This is a worldwide event that takes place every February. This year's top checklist submissions came in from the United States, India, Canada, Australia, and Spain. Top-ranked by the number of species reported, Brazil came in at 814 species!

You can find this year's photo submissions here: 2018 Contest

Despite the yucky weather, my personal count came in at 14 species. I counted on Friday and Saturday. The weather both days was poor. In fact, on Saturday I counted from my kitchen window!

All but five of these pictures were taken during the count. They are mostly for documentation and some, like the Eastern Bluebird, were taken from several hundred yards away. Please forgive the poor quality.

From left to right, top to bottom:

Gold-fronted Woodpecker
Black-crested Titmouse
Northern Cardinal
Eastern Bluebird
Cedar Waxwing 
Black Vulture 
Lesser Goldfinch
Carolina Wren
White-winged Dove
Carolina Chickadee
Woodhouse's Scrub Jay
Chipping Sparrow
Eastern Phoebe

What are you seeing through your lens this week?

Have a wonder-filled week, friends,

Sharing inspiration here:
Nature Notes, Through My LensBird D’pot,
Saturday’s Critters, Life thru the Lens,
Wild Bird WednesdayOur World Tuesday,
Community Global, Photo Friday, Little Things Thursday

Thursday, February 15, 2018

Inspired by . . . Winter's Chill

Nearly every place in the world that experiences winter experiences cold temperatures. Like them or not, the cold does have a purpose.

Cold is a nod to nature to begin a cycle of death that will ultimately lead to new life. [click to tweet]

For some things the death is literal, for others, it is only a period of dormancy. Leaves die and fall to the ground as the trees enter a new cycle of life. Bears and some species of butterflies go dormant, their life cycle suspended in an esoteric sleep.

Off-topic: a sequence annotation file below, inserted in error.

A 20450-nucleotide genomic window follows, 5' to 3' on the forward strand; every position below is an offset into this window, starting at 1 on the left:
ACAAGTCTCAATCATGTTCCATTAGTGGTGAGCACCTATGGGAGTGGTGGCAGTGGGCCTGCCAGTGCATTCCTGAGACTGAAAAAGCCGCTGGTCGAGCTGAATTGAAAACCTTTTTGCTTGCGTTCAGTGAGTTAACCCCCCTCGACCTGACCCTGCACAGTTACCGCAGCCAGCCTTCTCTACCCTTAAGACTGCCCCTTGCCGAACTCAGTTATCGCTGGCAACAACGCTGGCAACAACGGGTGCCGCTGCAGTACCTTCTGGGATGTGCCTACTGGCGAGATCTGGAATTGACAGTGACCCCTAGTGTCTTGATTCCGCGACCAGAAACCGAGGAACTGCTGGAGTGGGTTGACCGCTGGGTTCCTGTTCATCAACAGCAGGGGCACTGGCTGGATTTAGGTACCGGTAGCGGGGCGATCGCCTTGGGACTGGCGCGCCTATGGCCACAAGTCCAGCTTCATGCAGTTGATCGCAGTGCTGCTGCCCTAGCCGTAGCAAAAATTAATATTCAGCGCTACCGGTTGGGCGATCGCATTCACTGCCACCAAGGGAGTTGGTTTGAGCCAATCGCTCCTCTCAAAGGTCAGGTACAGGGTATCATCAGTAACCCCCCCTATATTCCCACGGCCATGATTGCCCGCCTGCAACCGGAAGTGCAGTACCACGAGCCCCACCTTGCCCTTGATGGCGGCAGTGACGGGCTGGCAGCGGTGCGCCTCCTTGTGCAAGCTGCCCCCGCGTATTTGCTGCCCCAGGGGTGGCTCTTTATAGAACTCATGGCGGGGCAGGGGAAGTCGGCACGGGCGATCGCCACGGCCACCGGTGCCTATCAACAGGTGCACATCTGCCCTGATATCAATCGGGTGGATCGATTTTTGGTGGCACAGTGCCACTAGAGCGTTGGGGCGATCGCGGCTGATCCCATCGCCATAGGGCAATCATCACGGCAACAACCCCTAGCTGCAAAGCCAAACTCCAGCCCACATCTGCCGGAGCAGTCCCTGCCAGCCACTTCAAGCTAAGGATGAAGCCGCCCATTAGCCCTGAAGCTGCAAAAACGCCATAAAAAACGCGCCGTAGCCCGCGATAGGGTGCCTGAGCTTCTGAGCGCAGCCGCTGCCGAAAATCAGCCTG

Mostly, cold is hostile. Inhospitable. Severe.

Yet, the deep coldness of winter is when the harsh pruning of self-examination takes place. The irony is that often our self-examination, while good and necessary, often exposes just how self-absorbed we really are.

We become so fixated on discovering what God wants us to do for Him, or on what we're already doing for God, that we fail to realize we've got things turned around.

Perhaps what is really important is what He is doing in us. [click to tweet]

It's a subtle shift but an important one, I think.

This time of year instead of offering Him our food or our social media time let's offer up OURSELVES.

"Speak, Lord, for Your servant is listening."

Perhaps He will direct us toward deep self-examination or to giving up a certain luxury or habit. 

But let's allow Him to lead the conversation. Let's allow Him to draw us into Himself. Into His suffering. Into His joy. Into . . .

. . . where ever it is He wishes to lead us.

Let's allow Him to reveal the beauty of His plan. Let's take the time, maybe forty days or so, to sit quietly while He toils in the deep, dormant soil of our souls. Those cold, wintry places.

Then, let us watch in wonder as He sweeps aside the soil and shines His light into the darkness, revealing the growth that has made all things new!


Sharing inspiration here:
Testimony Tuesday, #TellHisStory,
Faith On Fire, Grace & Truth,
Inspire Me Monday, RaRa Link Up, Intentional Tuesday,
#WordswithWinter, Titus 2 Tuesday, Thoughtful Thursdays,
Encourage Me Monday, Wholehearted Wednesday,
Women with Intention Wednesdays, Word Filled Wednesday,
#GiveMeGrace, Sitting Among Friends, #Glimpsesofhisbeauty
Counting My Blessings, Grace Moments, Heart Encouragement